City and school officials released test results and graduation rates Tuesday that they say prove that one of the state's worst performing districts is improving.
Boasting about what he said was the first significant increase in elementary and high school test results since 2001, Hartford's Superintendent of Schools Steven J. Adamowski also cautioned that "we have miles to go before the achievement gap is closed."
Mayor Eddie A. Perez, who is also the chairman of the city's board of education, called the results a "small step in the right direction."
"We have a long way to go, and I think that's the other reality," Perez said. "We know that this is not going to be a short path to success."
The schools released three sets of data Tuesday.
The first were results of the Connecticut Academic Performance Test, which is taken by the state's 10th-graders.
Hartford's 10th-graders are still among the state's lowest performers in math, writing, reading and science. For example, only 11 percent reached the state goal in reading — the lowest reading performance for Connecticut.
But Hartford school officials say that the small gains their students did make are encouraging.
When it came to meeting state goals by subject matter, a greater percentage of Hartford's 10th-graders met that goal in math, science and writing this year than did the year before.
A lesser percentage of Hartford students met the goal for reading.
Hartford also posted gains in the percentage of students achieving proficiency or better in each of the test's four subject areas. The "proficiency" designation is a level below state goals.
The city later released its Connecticut Mastery Test results, which are results of a test taken by the state's third- through eighth-graders.
Using "proficiency," and not the more challenging state goal, as the measure, officials say those scores showed increases in math, reading, and writing for grades 3, 4, and 6. Grades 5 and 7 saw increases in two of those categories, while Grade 8 showed an increase in just one.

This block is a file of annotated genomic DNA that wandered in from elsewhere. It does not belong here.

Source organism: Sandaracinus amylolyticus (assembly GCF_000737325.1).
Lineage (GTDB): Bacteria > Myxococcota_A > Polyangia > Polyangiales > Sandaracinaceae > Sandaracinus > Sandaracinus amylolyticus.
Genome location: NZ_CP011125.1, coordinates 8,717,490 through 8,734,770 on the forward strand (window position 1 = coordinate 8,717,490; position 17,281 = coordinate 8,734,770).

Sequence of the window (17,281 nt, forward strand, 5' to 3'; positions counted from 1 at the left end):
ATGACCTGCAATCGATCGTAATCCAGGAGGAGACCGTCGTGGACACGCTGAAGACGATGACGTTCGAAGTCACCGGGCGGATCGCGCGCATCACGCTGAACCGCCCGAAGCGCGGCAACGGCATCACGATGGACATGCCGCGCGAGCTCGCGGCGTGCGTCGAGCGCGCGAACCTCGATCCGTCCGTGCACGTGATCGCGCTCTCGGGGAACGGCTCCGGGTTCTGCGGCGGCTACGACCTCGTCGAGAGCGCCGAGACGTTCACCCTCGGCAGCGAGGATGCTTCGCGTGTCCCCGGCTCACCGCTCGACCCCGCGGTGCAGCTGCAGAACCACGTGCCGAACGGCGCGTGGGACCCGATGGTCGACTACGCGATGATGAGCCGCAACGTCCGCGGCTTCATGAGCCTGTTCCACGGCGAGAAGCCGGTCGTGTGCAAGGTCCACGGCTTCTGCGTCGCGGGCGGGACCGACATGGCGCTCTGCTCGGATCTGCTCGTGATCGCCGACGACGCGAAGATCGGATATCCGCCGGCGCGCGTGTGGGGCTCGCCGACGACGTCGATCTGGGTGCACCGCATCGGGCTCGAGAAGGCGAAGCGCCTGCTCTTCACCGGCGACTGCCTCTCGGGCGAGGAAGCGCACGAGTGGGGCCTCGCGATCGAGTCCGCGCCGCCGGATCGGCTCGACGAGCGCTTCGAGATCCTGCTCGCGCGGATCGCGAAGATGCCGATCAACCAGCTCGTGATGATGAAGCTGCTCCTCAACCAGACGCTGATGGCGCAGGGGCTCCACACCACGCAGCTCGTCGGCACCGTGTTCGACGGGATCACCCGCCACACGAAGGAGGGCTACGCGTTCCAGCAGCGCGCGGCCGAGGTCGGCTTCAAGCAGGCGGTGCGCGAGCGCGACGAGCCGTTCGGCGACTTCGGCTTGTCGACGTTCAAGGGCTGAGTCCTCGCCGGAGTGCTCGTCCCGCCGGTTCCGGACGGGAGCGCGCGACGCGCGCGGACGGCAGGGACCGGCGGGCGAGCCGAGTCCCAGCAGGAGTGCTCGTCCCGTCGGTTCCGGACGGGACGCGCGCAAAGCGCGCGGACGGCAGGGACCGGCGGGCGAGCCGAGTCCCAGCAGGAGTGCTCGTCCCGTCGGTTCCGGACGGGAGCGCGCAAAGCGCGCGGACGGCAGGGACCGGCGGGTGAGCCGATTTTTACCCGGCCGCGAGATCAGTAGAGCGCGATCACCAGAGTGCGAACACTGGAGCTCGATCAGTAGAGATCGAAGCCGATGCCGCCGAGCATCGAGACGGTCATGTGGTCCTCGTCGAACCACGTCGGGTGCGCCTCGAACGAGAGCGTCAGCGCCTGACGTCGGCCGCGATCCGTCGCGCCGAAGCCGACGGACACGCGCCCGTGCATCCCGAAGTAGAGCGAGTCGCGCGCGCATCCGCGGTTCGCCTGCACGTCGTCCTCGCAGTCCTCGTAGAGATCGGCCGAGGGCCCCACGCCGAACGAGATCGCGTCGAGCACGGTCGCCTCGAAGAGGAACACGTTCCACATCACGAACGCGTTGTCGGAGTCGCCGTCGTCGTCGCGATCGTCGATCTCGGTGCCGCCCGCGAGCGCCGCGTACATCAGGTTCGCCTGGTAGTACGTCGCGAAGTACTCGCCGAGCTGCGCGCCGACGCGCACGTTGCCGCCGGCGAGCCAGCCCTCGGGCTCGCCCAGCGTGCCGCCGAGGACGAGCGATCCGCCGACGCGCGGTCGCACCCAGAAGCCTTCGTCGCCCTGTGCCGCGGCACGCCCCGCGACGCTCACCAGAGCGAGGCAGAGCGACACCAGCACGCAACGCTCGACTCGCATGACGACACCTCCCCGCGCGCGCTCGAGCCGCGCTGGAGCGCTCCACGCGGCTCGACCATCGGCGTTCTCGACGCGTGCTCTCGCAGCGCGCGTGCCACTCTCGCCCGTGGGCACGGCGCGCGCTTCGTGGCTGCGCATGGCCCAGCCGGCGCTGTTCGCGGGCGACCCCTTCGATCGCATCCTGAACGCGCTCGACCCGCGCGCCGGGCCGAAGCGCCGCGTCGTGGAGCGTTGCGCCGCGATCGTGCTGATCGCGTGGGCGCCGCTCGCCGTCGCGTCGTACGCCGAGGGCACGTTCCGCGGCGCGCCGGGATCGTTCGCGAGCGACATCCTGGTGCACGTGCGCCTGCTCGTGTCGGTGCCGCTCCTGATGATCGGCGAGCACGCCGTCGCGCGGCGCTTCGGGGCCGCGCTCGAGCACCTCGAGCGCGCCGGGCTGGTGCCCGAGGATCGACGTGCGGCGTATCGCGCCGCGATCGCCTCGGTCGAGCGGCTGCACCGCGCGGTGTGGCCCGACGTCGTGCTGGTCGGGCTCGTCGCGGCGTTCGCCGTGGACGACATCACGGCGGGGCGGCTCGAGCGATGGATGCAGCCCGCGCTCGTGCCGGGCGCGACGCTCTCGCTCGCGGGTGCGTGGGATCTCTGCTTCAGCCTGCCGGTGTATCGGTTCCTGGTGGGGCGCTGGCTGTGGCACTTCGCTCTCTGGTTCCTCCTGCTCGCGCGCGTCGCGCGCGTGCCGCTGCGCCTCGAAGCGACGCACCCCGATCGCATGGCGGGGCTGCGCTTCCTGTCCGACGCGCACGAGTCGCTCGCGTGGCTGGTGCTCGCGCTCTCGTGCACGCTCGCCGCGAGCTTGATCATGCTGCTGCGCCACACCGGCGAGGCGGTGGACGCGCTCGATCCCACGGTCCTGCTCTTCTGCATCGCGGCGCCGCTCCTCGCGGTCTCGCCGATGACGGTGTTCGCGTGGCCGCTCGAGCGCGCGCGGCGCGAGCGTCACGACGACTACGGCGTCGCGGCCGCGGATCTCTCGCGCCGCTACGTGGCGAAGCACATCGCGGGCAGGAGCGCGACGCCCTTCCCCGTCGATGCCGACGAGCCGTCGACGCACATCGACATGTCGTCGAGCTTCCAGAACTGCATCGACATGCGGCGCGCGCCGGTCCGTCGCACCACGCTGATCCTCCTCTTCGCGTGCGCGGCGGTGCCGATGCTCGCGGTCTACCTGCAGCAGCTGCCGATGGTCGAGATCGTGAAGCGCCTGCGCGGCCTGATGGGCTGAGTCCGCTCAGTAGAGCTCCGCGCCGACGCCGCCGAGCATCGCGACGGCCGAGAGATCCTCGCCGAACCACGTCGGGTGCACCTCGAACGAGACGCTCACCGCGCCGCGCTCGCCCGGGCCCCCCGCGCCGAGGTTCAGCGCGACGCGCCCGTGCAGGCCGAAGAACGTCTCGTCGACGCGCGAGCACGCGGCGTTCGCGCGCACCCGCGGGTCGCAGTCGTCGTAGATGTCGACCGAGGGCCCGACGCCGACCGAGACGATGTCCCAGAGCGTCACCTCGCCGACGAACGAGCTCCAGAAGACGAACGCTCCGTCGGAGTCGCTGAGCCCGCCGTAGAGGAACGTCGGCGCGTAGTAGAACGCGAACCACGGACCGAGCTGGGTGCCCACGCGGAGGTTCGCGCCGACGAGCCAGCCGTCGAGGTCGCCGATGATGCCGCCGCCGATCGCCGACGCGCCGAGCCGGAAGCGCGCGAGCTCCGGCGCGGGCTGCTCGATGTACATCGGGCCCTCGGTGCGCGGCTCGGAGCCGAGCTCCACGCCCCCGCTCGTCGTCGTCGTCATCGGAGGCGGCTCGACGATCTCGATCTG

Statewide, mastery test scores are expected to be released later this week.
Adamowski also pointed to various district measures for which the board of education has set specific achievement targets as it tries to close the gap between the scores of students in Hartford and those of their suburban neighbors.
For those measures, the district showed improvement and met its goals in fourth-grade math, seventh-grade math, and tenth-grade writing. It showed improvement but didn't meet its goal in third-grade reading. It made no change in fifth-grade writing, which Adamowski called "our one disappointment."
Finally, Adamowski presented new graduation rate figures. Figures he released nearly two years ago showed that Hartford graduated 29 percent of the students in the 2005-06 school year who were enrolled in city high schools in ninth grade. Tuesday, Adamowski said the district's target for this year was 33 percent; the reality was 36 percent.
He attributes half of that increase to the first graduating class at the district's new University High School. The other half can be attributed to the fact that the district closed an adult education program that he said was an "easy version of high school."
Still, he said, the numbers look good. These results are "a short-term win that helps you go on to a higher level," Adamowski said. "It's very important from a morale standpoint, but it also demonstrates that you [can] have a high poverty, high performing school. That it's possible."
Reprinted with permission of the Hartford Courant.
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